LSU’s top-rated track and field teams primed for run at a sweep of NCAA outdoor championships

Photo courtesy: LSU athletics

LSU’s seven-time track All-American JuVaughn Harrison has several ways he’d like to complete what could potentially be his final college track meet.

The four-time NCAA champion – having swept the high jump and long jump at the 2019 NCAA outdoor championships and 2021 NCAA indoor event – Harrison has his sights on going even higher and farther when LSU embarks on the 2021 NCAA outdoor championships at the University of Oregon’s famed Hayward Field.

“The goal is to get the team championship,” Harrison said. “It’s in the back of my head, set some records and maybe go for the collegiate record and try to do something that somebody’s never done before. First and foremost is to help my team win a national championship.”

The NCAA meet will cover four days with the men taking part on Wednesday and Friday in the semifinal round and finals with the women competing on Thursday and Saturday.

It’s been nearly two decades (2002) since LSU last brought home a men’s national outdoor title. The Tigers women’s program have waited more than a decade (2008) since last pulling off the feat.

Both the LSU men’s and women’s track teams, who enter the NCAA outdoor competition ranked No. 1, have not swept NCAA outdoor titles since pulling off the achievement in consecutive years (1989-90).

“We’re always competing to the best of our abilities,” LSU hurdles standout and 4×100 relay member Tonea Marshall said. “We’ve been hungry every meet whether it’s big or small. We became hungrier because we want that big title. We want to do it for coach (Dennis) Shaver and for everybody else.”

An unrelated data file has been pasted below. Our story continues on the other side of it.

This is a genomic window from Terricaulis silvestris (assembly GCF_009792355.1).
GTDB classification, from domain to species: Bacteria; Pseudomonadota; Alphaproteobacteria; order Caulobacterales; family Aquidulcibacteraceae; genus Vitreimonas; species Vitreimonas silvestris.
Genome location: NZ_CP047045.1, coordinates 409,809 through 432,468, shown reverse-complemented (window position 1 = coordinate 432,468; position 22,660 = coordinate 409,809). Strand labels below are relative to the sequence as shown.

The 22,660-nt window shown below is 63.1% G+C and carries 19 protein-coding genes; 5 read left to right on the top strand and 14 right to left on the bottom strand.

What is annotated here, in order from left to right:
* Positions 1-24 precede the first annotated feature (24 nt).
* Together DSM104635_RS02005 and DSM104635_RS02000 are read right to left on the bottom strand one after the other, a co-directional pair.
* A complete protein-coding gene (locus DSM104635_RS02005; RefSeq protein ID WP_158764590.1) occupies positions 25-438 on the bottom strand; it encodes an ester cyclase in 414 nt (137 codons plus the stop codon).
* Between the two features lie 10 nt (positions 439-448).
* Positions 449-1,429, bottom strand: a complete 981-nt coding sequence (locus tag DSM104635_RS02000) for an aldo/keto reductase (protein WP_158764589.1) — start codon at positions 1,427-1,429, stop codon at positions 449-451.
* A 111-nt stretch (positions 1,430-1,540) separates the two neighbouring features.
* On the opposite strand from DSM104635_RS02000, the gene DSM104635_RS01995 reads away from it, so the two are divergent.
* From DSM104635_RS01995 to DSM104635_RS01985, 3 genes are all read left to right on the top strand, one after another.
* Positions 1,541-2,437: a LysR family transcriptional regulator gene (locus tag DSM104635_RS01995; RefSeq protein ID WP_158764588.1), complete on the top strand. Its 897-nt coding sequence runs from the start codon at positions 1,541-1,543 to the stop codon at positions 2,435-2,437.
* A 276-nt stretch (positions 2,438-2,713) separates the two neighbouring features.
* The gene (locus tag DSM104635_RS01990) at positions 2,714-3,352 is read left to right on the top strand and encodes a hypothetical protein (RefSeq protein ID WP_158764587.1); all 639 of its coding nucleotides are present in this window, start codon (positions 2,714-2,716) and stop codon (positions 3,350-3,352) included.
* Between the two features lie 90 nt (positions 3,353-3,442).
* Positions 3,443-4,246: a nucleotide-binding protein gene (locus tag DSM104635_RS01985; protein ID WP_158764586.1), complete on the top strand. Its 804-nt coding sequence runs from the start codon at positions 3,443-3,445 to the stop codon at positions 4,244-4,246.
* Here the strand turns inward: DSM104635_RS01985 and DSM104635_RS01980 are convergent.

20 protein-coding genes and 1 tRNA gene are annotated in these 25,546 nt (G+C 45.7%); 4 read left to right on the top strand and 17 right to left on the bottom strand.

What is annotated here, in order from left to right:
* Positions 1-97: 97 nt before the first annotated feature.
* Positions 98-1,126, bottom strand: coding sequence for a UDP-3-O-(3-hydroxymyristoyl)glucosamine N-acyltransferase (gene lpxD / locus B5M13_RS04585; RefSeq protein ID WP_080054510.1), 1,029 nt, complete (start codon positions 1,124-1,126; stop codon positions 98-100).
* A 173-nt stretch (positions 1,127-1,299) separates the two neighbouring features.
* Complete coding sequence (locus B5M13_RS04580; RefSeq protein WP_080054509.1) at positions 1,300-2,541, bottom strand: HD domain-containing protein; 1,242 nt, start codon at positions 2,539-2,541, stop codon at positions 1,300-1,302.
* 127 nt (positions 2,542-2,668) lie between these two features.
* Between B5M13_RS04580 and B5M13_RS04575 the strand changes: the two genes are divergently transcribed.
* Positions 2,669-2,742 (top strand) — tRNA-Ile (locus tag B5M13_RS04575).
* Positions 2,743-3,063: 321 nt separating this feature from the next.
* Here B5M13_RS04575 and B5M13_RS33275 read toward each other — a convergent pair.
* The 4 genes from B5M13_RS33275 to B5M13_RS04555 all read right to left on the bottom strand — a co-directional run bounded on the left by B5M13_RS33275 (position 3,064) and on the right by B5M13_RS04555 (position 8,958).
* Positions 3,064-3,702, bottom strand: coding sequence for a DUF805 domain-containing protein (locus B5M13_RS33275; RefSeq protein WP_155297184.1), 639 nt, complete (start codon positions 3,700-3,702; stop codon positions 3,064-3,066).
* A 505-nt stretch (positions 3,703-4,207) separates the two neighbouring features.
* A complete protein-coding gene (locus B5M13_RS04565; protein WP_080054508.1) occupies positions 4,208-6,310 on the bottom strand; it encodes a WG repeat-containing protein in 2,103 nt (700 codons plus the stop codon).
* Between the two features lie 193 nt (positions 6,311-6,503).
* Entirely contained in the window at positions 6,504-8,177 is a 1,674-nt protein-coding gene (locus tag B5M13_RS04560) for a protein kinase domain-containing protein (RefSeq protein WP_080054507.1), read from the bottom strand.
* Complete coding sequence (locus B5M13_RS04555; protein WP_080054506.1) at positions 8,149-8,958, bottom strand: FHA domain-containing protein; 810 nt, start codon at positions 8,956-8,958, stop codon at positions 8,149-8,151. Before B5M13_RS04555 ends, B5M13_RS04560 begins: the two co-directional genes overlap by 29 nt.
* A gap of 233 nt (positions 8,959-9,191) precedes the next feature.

LSU appears to be well-equipped in its pursuit of national titles both a men’s and women’s side.

The Tigers qualified 15 athletes and bring in the top-rated times/distances in five different events led by Harrison in the high jump (7 feet, 8 ¾ inches) and long jump (27-8 ¼). Sprinter Terrance Laird is a multi-event star and two-time All-American who is No. 1 in the 100 (9.8 seconds) and second in the 200 (19.81) and runs the anchor leg on the 4×100 relay.

Noah Williams, who captured the NCAA indoor 400 meters title, has the nation’s top-ranked time (44.30) and will also run legs on both of LSU’s 4×100 and 4×400 relays. The Tigers are third nationally in the 4×400 (3:01.00) which also features Sean Burrell, Tyler Terry and Dorian Camel.

“I feel real confident how our men’s team has done all year long,” Shaver said. “They’ve been really solid performers all the way through. We have such quality depth and those big hitters up front. The guys have been executing the relays extremely well. I have no reason to think they won’t go there and march through it systematically. Take one race at a time, one day at a time.”

LSU’s men, who have been ranked No. 1 in nine of 10 weeks this spring, are projected by Track and Field News to win the meet over host Oregon, USC and Texas.

“We’re going there for a complete team effort because we’re trying to get this team title,” Williams said. “I never want to settle for anything less than first place. That’s the goal and if I do what I’ve been doing all year and run my race I know there’s nobody that can beat me. That’s the confidence I’m going into the meet with.”

LSU’s women, though, are expected to be in a hotly contested battle for the team title in a race that could very well go down to the 4×400 relay before everything’s decided.